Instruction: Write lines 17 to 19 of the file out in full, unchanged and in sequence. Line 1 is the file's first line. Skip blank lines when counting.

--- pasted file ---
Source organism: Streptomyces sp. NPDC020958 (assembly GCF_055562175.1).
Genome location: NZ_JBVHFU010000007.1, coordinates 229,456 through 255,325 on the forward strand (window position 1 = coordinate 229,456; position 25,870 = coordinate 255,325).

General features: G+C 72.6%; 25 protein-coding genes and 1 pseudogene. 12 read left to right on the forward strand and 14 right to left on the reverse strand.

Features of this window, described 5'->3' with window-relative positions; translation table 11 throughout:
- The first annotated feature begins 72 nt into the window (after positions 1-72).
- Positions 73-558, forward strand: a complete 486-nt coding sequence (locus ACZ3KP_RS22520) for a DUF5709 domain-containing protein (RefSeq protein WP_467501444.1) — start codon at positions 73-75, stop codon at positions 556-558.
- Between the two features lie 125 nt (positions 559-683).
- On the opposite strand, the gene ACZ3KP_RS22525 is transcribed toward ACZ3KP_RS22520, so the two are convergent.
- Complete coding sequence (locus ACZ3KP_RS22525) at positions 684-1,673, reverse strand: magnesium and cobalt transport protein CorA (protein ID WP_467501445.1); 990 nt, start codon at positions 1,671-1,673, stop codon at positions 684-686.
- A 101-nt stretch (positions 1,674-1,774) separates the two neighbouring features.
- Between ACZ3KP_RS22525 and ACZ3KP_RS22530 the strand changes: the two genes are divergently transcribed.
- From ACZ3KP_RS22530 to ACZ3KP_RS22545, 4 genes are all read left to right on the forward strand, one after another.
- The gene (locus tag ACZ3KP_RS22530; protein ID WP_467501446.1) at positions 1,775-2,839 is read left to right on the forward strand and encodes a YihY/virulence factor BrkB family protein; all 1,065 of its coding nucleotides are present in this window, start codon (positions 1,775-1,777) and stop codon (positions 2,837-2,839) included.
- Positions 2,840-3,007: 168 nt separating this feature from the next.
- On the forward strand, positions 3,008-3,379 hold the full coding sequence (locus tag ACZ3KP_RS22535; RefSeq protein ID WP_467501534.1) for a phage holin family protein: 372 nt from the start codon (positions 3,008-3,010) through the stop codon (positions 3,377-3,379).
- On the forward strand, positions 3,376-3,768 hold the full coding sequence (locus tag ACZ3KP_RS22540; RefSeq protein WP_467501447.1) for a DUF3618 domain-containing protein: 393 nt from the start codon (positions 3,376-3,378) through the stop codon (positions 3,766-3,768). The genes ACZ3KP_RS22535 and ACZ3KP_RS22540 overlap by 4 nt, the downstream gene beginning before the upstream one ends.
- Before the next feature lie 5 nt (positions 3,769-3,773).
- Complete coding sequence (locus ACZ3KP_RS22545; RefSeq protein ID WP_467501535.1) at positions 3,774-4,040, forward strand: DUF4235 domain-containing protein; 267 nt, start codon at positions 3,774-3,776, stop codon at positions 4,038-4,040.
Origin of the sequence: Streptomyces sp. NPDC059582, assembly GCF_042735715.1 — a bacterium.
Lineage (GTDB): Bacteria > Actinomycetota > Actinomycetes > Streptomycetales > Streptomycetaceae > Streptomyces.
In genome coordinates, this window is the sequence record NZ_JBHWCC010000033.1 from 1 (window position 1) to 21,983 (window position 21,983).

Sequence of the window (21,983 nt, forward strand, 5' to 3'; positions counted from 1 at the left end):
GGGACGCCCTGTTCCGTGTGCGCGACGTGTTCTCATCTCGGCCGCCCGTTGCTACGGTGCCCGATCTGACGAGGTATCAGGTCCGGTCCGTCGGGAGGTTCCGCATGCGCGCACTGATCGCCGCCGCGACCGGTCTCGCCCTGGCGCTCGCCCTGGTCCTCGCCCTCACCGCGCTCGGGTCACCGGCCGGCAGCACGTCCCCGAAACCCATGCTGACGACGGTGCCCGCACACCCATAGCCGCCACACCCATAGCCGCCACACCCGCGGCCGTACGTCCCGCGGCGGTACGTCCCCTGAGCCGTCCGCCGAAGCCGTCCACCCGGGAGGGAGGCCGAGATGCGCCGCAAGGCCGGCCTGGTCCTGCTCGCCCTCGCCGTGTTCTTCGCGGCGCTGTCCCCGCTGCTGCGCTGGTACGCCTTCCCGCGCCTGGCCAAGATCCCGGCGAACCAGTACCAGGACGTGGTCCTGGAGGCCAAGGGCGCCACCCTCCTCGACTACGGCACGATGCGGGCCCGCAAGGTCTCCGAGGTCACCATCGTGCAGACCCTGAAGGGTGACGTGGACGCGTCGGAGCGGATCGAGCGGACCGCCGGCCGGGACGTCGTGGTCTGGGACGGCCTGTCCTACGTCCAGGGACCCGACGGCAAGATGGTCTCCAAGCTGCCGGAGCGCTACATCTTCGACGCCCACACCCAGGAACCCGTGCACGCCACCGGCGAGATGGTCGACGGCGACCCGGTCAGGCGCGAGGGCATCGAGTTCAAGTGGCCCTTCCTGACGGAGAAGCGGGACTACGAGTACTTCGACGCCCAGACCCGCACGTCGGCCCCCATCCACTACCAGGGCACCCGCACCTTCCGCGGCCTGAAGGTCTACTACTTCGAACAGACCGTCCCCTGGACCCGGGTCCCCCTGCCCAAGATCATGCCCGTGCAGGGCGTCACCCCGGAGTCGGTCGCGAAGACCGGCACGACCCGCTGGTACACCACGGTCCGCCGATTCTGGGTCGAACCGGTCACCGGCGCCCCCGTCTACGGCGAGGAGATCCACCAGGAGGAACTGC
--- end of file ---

- Before the next feature lie 5 nt (positions 3,769-3,773).
- Complete coding sequence (locus ACZ3KP_RS22545; RefSeq protein ID WP_467501535.1) at positions 3,774-4,040, forward strand: DUF4235 domain-containing protein; 267 nt, start codon at positions 3,774-3,776, stop codon at positions 4,038-4,040.
Origin of the sequence: Streptomyces sp. NPDC059582, assembly GCF_042735715.1 — a bacterium.